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Author Topic: Voltage sag solution?  (Read 2140 times)

Stephen Swaffer

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Re: Voltage sag solution?
« Reply #40 on: March 17, 2017, 11:17:54 pm »

I threw out the Milbank option as just that another option.  I spent a couple days at Milbank's facility in Kansas City and was impressed at their desire to offer a solid value solution.  They didn't really want to be the cheapest solution-rather be the the best value.  Their transfer switches are using PC boards made in the USA.  They are better know in the electrical industry-metering and service equipment are their mainstay, generators/transfer switches an obvious extension.  I have to admit I was surprised to see a rack of Mackie amps apparently being used to power heaters in the "hot room" of their UL certified testing lab.

I'm not selling them (unless you live within 30 miles of my zip!)-just wanted to give a nod to a US manufacturer that appears to be trying to do the right thing by its customers.

Someone has to keep Honda on their toes :)!
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Steve Swaffer

David Allred

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Re: Voltage sag solution?
« Reply #41 on: March 20, 2017, 03:48:46 pm »

QSC has 3 amp draw ratings for the PLX series.  240v, 120v, & 100v.  Does that mean that the same amp can be wired for any of the 3 voltages?. If so, does that mean that if wired for 120v that is will operate down to 100v?  Is there some country that has 100v as their normal (nominal) voltage?

« Last Edit: March 20, 2017, 03:55:14 pm by David Allred »
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Mike Sokol

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Re: Voltage sag solution?
« Reply #42 on: March 20, 2017, 04:13:39 pm »

QSC has 3 amp draw ratings for the PLX series.  240v, 120v, & 100v.  Does that mean that the same amp can be wired for any of the 3 voltages?. If so, does that mean that if wired for 120v that is will operate down to 100v?  Is there some country that has 100v as their normal (nominal) voltage?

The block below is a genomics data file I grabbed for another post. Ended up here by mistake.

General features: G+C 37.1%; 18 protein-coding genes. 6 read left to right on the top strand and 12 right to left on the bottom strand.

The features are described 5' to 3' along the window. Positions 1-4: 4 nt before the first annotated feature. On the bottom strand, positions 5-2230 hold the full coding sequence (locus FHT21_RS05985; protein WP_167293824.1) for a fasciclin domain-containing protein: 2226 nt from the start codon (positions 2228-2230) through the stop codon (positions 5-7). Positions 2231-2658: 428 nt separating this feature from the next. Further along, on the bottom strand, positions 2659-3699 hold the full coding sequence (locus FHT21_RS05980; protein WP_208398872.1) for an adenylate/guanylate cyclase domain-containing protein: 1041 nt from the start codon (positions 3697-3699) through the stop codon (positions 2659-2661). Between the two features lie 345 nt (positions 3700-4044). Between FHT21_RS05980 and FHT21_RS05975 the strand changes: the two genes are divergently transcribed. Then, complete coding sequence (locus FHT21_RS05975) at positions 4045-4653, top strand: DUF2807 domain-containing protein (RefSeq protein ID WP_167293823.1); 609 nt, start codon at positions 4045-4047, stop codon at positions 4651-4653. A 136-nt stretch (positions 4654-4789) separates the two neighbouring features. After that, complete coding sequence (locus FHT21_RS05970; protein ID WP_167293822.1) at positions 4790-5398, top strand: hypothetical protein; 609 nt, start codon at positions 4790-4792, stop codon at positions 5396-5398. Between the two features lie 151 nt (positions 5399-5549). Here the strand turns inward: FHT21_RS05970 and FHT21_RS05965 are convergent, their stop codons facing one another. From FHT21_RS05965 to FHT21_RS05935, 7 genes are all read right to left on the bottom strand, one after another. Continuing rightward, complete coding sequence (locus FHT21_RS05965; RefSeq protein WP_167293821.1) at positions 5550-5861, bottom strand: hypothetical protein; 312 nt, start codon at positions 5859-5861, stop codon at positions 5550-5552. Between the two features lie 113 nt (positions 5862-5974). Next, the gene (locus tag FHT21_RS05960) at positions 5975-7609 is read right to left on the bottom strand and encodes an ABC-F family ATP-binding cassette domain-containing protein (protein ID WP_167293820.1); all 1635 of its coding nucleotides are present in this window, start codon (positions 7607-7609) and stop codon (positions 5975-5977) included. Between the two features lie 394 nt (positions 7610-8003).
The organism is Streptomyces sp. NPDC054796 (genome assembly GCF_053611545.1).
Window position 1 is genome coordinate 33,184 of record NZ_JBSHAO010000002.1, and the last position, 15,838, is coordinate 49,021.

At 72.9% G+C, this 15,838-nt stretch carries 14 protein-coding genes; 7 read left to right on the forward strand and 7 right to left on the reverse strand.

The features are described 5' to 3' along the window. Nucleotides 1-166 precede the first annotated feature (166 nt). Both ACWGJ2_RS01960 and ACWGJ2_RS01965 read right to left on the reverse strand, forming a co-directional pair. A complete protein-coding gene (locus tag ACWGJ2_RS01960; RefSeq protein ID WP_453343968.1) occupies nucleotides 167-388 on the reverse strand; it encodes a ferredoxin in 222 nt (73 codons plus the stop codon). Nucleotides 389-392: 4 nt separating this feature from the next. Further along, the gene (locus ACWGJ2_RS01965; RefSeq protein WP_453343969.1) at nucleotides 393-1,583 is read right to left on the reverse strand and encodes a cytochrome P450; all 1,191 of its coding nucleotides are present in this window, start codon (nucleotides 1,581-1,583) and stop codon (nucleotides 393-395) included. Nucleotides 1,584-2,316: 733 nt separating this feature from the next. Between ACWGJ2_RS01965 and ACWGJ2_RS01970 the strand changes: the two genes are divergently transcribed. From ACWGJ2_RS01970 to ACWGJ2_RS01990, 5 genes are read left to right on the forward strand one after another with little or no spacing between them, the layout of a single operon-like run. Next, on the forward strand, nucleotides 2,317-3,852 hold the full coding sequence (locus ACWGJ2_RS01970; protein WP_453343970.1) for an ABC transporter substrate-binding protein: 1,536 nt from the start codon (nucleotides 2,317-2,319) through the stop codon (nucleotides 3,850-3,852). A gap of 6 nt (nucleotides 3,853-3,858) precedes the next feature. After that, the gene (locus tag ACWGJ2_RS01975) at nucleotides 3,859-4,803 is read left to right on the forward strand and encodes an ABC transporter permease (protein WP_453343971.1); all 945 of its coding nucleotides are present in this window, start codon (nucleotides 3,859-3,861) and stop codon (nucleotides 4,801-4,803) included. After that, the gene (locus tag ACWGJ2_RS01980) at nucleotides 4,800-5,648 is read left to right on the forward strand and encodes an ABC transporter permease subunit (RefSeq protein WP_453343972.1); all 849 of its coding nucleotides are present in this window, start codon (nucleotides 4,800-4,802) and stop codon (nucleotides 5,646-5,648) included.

I just talked to QSC about their PLX series, and their applications guy Chris confirmed that its input voltage is internally auto-switching, so it should work with anything from 100 to 240 volts automatically. However, be aware that as the supplied power voltage goes down, the current draw will go up proportionately (There's No Such Thing As A Free Lunch - TNSTAAFL) which will create even more of a voltage sag. A race to the bottom, as it were...  As long as you don't have anything else voltage dependent on the line (guitar amps, keyboards, desktop computers, etc...) it shouldn't hurt anything, except for your reputation when the system mutes.
« Last Edit: March 20, 2017, 04:38:30 pm by Mike Sokol »
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Jean-Pierre Coetzee

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Re: Voltage sag solution?
« Reply #43 on: March 20, 2017, 05:39:06 pm »

If you want "loud", then run a piece of sheet metal through a table saw------

If you want "watts"-then plug in a toaster

I've now stolen this for my sig, thanks Ivan.

As far as I know it is better to get a VA rating for your generator than trusting the pure A output since one shows power(which is more important to us that current) and the other purely shows current at the set voltage.

Also something to consider is that the PLX likely has a switch mode power supply with no conditioning so it is drawing more power at the genny then it is using due to harmonics generated by the power supply, although this is probably negligible it is important to consider if you are operating at close to max power. Maybe just limit that amps a bit harder preventing them from drawing as much power should you believe you are close to running out of juice.
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"If you want "loud", then run a piece of sheet metal through a table saw------

If you want "watts"-then plug in a toaster"
- Ivan Beaver

Lee Buckalew

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Re: Voltage sag solution?
« Reply #44 on: March 21, 2017, 12:46:08 am »

Is there some country that has 100v as their normal (nominal) voltage?

Japan.

Lee
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Lee Buckalew
Pro Sound Advice, Inc.
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